The opinions expressed here are those of the individual author and do not necessarily reflect those of the National Glass Association, Glass Magazine editors, or other glassblog contributors.

As an industry we’ve seen quite a few impactful developments, but it could be argued that unitized glazing may be the most important advancement of them all, especially when it comes to labor and efficiency in the field. The whole unitizing process is a game changer, and the article by Bethany Stough in the latest Glass Magazine really helps bring those who are unaware into the light. With finding qualified workers harder and harder, processes like unitizing take on a larger role for sure. Obviously not every job can use this style of install, but I have a feeling as time goes on, you will see more and more jobs that can be unitized, going that way.

Elsewhere…

  • Also in the latest issue of Glass Magazine, I had to pick my favorite ad of the month and it was a tough one with many great choices, especially with excellent new ads from past “winners” of mine Cardinal, Kawneer, and GGI. However this month, tip of the hat goes to marketing genius Rob Struble of PPG for their “trust” ad. Smart and eye catching for sure. Well done Rob and team!
  • Good for the state of Hawaii in passing a mandate that says the state’s utilities must reach 100 percent renewable energy by 2045. The law, effective July 1, sets 30 percent by 2020, 40 percent by 2030, and 70 percent by 2040 interim targets. You will now see more Net Zero work there featuring higher performing products including dynamics and solar. I love it.
  • Speaking of solar, it was good to hear from several people that the stats I posted last week, specifically that BIPV was a 3 billion dollar industry, were off. I thought so; nice to get some confirmation.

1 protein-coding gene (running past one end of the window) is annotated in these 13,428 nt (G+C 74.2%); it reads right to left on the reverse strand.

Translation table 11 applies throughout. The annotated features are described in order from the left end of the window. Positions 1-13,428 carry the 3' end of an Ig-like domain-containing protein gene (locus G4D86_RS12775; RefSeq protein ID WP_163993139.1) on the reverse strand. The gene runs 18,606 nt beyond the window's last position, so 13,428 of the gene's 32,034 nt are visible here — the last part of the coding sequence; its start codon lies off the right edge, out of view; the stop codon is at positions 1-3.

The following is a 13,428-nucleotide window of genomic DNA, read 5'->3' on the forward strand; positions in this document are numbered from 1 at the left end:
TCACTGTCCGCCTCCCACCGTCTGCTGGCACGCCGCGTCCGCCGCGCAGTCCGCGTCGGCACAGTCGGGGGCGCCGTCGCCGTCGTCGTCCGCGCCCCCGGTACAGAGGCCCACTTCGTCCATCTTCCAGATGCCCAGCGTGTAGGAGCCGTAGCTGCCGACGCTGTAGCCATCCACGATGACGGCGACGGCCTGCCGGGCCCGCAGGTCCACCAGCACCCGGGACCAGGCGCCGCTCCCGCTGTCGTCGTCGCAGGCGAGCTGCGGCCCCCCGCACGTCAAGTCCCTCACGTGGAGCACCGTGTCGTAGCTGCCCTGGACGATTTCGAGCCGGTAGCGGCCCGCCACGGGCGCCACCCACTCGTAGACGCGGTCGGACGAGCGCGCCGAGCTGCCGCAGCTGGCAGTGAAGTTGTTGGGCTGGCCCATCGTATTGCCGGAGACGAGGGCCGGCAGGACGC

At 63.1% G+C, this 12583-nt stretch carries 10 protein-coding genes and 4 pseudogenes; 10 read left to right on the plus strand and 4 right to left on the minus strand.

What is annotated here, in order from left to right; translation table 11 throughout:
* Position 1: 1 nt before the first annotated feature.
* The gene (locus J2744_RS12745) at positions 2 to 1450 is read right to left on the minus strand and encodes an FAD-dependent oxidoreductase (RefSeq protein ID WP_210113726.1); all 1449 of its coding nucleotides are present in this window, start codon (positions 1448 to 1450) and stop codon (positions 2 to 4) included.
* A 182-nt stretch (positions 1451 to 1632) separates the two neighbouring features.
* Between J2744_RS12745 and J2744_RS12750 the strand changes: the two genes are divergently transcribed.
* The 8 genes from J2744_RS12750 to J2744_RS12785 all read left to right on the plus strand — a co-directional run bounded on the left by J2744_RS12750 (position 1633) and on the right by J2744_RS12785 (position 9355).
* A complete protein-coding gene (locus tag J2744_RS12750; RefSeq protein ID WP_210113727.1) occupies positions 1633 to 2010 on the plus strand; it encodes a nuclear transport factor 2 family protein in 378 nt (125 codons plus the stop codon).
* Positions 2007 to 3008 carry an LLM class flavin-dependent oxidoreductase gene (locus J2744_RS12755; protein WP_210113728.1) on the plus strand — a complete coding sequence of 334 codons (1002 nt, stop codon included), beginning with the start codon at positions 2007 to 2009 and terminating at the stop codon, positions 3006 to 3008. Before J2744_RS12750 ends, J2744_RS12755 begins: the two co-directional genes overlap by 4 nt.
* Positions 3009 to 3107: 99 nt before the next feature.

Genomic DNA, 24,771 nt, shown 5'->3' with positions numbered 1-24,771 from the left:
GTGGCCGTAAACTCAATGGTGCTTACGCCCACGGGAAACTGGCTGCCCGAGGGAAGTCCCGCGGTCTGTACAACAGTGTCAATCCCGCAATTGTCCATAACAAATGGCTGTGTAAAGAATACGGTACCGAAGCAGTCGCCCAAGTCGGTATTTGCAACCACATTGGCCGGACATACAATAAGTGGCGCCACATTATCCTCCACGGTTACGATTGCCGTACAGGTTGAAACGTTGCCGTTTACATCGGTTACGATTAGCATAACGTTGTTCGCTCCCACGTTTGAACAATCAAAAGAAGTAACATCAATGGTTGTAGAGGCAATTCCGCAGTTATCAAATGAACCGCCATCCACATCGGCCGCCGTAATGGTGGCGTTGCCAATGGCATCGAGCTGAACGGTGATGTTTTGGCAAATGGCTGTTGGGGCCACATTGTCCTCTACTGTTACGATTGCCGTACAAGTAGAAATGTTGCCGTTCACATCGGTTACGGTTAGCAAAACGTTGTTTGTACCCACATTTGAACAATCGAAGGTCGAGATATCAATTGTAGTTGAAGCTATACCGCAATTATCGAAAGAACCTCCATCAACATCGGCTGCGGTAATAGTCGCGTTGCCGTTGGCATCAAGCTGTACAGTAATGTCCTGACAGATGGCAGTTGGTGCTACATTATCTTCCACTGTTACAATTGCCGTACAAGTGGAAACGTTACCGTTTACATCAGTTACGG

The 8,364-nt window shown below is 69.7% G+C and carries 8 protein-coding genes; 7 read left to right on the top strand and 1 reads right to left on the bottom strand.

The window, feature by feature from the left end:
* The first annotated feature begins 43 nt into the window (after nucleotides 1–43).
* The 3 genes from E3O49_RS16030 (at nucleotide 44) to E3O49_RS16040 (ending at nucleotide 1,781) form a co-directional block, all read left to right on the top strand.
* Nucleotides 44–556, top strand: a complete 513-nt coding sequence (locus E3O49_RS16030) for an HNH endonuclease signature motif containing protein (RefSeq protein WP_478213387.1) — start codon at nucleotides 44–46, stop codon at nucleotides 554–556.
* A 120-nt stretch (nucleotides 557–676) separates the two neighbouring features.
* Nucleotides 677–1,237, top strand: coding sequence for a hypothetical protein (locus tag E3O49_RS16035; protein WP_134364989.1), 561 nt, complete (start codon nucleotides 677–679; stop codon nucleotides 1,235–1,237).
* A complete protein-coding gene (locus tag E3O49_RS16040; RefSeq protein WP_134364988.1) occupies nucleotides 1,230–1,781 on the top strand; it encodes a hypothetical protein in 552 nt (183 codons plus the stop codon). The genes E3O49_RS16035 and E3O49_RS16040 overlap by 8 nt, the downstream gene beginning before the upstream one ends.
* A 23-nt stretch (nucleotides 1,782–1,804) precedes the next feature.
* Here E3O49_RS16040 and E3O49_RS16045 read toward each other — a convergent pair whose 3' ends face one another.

• I have really gotten into using the excellent database at www.Esourcebook.net. I suggest you click that link and “favorite” it as you’ll want to have it when looking for products and services in the industry.
  • Gas prices. You know I always have to hit it. So while oil prices are at a historic low, those of us in Michigan and in other parts of the Midwest are paying 50-75 cents per gallon more this week than last. Why? Evidently some sort of a refinery issue at ONE of the gas manufacturers. It’s amazing how that industry gets away with volatile price swings with never a whiff of collusion or really anyone at the ambulance-chasing-lawyer level caring.  
  • Last this week, happy/sad news from the industry. A great one has moved to a different company outside our typical product lines. The always sharp dressed, never sweating Jay Phillips has left Guardian Industries to take a new gig as VP of Sales within the Masonite organization. So while Jay will be dealing in windows and doors, we probably won’t see much of him on our side of the tracks anymore, and that is too bad. Jay did a ton for our industry, worked hard, volunteered and cared a ton. I am thrilled for him as I believe he’s still on the fast track to continued greatness, but bummed I won’t see him like I used to. In addition, our industry is down another extremely talented person. Good luck Jay; we’ll miss ya!

Read on for links and video of the week...

Max Perilstein is founder of Sole Source Consultants, a consulting firm for the building products industry that specializes in marketing, branding, communication strategy and overall reputation management, as well as website and social media, and codes and specifications. E-mail him at MaxP@SoleSourceConsultants.com.

The opinions expressed here are those of the individual author and do not necessarily reflect those of the National Glass Association, Glass Magazine editors, or other glassblog contributors.

We are now about one month from GlassBuild America, and there’s one event that deserves your strongest consideration. The 10th annual Glazing Executive Forum will be held Sept. 16, and it has the subject matter that truly is crucial to you, both personally and professionally.

The keynote is “Building a Stronger Bench,” and I think every single one of us in this business knows how crucial the development of the modern workforce is. In addition, the forum includes a panel on managing lead-times--so incredibly important in the world of tighter supplies. Mix in several breakout session options, and of course the always must-attend economic outlook by Jeff Dietrich, and you have an event that you simply cannot miss. I know everyone is busy right now, but this time investment is surely worth it given the subjects to be covered.

Elsewhere…